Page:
Reviews

"The Passion as Told by Antígona Pérez"

by Nancy Worssam

This moving production by Thriving Artists, a less-than-a-year-old Latino company makes me want to see more of their work. Spotlighting Seattle's Latino talent in all aspects of theatre production, "The Passion As Told By Antigona Perez" has much to commend it.

Antigona Perez is a stand-in for Antigone, the heroine of the Sophocles play named for her. She was the sister who refused to let her slain brother be consumed by carrion eaters as he lay unburied and unsanctified where he fell in battle. Creon, the new king, had decreed that most heinous punishment as a warning for all others against insurrection. For daring to disobey Creon's order s by burying her brother, Creon sentenced Antigona to be buried alive ina cave. 

"The Passion As Told By Antigona Perez" opens on a sparse stage where Antigona stands in solitude speaking for those who grow up where true freedom and equality don't exist. She has indeed disobeyed her nation's dictator, and he has decreed that she will pay dearly for her insubordination. She represents justice; he represents repression, mouthing platitudes, secure in his power, supported as he is by armies and henchment.

Throughout the play, the action is interrupted by on-line media coverage. A large screen above the stage projects the faces of multiple reporters, presenting the news, rather the official 'news'. The reportage of this 'Greek Chorus' causes one to reflect on the ability of all media, new and old, to manipulate truth.

Exchanges between the dictator and Monsignor, the head of the church, make clear the collusion between state and church. Meanwhile, scenes in the boudoir of the First Lady of the Republic speak to the enormous wealth of the few in a society where the many are so less privileged. Much is implied by the wonderful contrast between this elegant, beautifully clad woman, and the dirt smeared, ragged looking Antigona.

Social commentary is front and center in this earnest play by Puerto Rican playwright Luis Rafael Sanchez, translated by Arlene Martinez-Vazquez who also directed this production. Fortunately, it avoids being a harangue. The acting is powerful. The lighting creatively defines spaces and highlights mood. I had some trouble hearing everything said by Javonna Arriaga, who plays Antigona with both power and subtlety, and that was a real loss.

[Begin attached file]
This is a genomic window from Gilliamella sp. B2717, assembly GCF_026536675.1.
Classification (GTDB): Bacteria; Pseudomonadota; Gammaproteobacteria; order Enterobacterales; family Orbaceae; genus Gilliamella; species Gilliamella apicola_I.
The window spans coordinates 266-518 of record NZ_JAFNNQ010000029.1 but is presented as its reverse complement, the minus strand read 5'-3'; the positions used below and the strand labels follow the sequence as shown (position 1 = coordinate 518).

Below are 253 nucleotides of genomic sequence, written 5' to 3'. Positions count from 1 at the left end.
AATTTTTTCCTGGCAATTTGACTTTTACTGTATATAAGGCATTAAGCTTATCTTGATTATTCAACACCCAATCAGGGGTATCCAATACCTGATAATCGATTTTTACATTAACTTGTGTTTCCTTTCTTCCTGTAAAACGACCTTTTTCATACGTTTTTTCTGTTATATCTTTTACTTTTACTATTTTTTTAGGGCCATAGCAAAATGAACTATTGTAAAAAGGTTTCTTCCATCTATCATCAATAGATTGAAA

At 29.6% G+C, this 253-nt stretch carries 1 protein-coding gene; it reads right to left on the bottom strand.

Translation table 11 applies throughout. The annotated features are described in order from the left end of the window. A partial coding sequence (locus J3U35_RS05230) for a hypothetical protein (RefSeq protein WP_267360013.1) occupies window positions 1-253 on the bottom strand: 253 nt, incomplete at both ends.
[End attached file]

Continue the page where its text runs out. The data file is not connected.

It's an ambitious production well realized, a remarkably good first effort. 

A Child's Christmas in Wales  Adam                                                                                                                        Friday, December 16, 2011

The first time I heard Dylan Thomas’s classic poem, “A Child’s Christmas in Wales,” it was just after a typically enormous Thanksgiving meal and we were all cuddled up around a woodstove in a New Hampshire farmhouse listening to the sonorous, Welsh-accented voice of Mr. Thomas himself purring on about snow for six days and six nights when he was twelve, or twelve days and twelve nights when he was six. His frenetic, disjointed style captured each of his fleeting memories of cold mailmen and burning houses and happy uncles in Wales in a mushed-up, run-together way that recalled exactly every warm winter mood in Wyoming, and brought us together, this poet and I, across oceans and years.

“All the Christmases roll down toward the two-tongued sea, like a cold and headlong moon bundling down the sky that was our street; and they stop at the rim of the ice-edged fish-freezing waves, and I plunge my hands in the snow and bring out whatever I can find.”